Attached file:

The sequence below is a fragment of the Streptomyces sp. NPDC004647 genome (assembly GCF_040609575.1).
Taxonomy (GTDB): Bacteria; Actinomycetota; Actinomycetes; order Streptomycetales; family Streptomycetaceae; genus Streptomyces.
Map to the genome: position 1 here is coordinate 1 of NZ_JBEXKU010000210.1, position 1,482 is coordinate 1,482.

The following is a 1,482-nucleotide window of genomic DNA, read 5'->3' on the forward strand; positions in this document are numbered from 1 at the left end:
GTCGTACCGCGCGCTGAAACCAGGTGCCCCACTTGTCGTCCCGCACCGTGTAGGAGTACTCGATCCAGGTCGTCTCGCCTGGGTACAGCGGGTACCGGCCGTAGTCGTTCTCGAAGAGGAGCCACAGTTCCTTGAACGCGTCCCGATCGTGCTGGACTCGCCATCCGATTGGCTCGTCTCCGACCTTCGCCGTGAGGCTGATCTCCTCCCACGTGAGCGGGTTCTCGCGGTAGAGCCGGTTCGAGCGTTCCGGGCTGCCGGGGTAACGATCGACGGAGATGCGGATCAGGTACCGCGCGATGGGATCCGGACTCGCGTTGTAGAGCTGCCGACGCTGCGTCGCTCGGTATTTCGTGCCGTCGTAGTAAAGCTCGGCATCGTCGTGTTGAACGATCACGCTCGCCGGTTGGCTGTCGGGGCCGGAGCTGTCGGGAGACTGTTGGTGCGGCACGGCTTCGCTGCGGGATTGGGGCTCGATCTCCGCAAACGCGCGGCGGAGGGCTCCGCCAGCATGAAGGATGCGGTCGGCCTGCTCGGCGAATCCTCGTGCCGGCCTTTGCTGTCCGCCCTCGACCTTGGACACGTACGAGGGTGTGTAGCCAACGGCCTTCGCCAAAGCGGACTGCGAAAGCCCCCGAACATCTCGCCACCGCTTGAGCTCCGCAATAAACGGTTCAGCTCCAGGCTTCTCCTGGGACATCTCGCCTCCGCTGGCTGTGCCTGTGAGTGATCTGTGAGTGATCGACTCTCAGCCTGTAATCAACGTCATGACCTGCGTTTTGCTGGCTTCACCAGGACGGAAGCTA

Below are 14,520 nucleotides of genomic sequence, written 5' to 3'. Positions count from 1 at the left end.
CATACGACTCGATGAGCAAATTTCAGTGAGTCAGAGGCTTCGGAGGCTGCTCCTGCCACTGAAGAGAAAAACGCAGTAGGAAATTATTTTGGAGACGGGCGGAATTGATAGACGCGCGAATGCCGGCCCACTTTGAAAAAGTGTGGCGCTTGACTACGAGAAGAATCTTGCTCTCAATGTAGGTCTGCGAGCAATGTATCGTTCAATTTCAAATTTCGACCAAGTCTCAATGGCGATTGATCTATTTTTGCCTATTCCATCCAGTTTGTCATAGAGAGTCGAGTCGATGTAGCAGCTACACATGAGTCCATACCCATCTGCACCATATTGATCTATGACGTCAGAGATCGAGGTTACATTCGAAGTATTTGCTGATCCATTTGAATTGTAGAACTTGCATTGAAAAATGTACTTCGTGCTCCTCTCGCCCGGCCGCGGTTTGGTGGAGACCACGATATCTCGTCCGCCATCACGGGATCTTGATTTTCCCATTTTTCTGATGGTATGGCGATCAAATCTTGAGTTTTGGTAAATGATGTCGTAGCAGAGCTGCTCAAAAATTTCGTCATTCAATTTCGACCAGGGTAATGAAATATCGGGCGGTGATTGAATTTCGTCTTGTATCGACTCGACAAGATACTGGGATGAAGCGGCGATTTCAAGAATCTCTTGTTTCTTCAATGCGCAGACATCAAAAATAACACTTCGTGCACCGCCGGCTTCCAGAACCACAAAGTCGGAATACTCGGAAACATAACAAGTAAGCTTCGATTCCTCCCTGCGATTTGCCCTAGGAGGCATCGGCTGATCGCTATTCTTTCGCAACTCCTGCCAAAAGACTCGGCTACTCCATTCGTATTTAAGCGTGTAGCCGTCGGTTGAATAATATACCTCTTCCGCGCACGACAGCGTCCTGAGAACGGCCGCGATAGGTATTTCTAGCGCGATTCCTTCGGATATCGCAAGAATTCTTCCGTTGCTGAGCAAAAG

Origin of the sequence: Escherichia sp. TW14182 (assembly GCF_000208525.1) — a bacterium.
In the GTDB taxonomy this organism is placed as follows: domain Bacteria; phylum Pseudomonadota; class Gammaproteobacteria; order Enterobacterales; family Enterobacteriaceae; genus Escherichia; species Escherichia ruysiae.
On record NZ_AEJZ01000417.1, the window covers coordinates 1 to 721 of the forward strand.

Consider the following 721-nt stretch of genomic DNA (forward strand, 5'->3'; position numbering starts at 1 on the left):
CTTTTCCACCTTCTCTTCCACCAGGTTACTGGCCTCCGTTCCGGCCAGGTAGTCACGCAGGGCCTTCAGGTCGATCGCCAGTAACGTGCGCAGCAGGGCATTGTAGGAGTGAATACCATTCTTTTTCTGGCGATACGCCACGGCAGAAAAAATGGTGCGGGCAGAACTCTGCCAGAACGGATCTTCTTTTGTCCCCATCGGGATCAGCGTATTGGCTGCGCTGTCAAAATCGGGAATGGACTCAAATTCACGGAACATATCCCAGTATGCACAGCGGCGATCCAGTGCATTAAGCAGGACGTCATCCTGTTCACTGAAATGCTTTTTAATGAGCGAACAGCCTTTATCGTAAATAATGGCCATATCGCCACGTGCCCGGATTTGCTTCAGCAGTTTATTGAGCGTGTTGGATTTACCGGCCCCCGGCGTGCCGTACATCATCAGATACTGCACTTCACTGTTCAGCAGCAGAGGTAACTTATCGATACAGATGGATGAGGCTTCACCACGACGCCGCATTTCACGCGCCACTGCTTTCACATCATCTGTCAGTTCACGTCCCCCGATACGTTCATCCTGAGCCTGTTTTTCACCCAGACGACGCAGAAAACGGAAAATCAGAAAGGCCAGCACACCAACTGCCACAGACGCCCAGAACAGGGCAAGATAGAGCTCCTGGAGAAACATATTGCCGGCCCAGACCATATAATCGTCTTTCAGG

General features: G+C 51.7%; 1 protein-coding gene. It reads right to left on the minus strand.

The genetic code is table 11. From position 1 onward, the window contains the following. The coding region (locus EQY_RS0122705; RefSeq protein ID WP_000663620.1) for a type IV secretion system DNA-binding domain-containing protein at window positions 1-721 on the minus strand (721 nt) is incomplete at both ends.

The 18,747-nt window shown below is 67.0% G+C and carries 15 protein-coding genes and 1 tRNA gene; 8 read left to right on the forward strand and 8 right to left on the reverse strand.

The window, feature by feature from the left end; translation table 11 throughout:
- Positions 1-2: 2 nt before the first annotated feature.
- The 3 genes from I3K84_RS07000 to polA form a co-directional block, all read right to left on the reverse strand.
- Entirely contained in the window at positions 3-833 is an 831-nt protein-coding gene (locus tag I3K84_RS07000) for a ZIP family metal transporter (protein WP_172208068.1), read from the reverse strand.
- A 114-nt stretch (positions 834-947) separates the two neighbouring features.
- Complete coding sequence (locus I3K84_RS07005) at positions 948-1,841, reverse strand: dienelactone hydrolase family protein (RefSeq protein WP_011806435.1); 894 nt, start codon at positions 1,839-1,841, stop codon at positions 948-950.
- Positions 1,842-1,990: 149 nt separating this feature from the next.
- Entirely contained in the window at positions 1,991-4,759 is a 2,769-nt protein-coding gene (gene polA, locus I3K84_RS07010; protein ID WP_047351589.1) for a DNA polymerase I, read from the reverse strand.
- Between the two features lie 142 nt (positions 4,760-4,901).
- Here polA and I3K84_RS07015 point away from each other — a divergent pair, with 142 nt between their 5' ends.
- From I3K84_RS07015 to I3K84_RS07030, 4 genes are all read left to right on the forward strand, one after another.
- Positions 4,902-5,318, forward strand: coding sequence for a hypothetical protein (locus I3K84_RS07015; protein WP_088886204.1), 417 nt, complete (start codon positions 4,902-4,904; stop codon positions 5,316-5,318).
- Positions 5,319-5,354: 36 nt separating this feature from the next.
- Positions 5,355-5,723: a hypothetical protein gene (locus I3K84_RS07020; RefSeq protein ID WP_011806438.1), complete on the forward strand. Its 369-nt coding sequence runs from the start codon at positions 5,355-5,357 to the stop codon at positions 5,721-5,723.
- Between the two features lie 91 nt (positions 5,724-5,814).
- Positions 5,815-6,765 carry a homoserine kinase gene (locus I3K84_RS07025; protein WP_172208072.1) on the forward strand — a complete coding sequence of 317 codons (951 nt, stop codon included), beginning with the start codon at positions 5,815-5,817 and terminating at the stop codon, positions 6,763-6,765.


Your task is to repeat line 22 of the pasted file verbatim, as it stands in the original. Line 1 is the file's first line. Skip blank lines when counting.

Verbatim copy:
- Positions 1,842-1,990: 149 nt separating this feature from the next.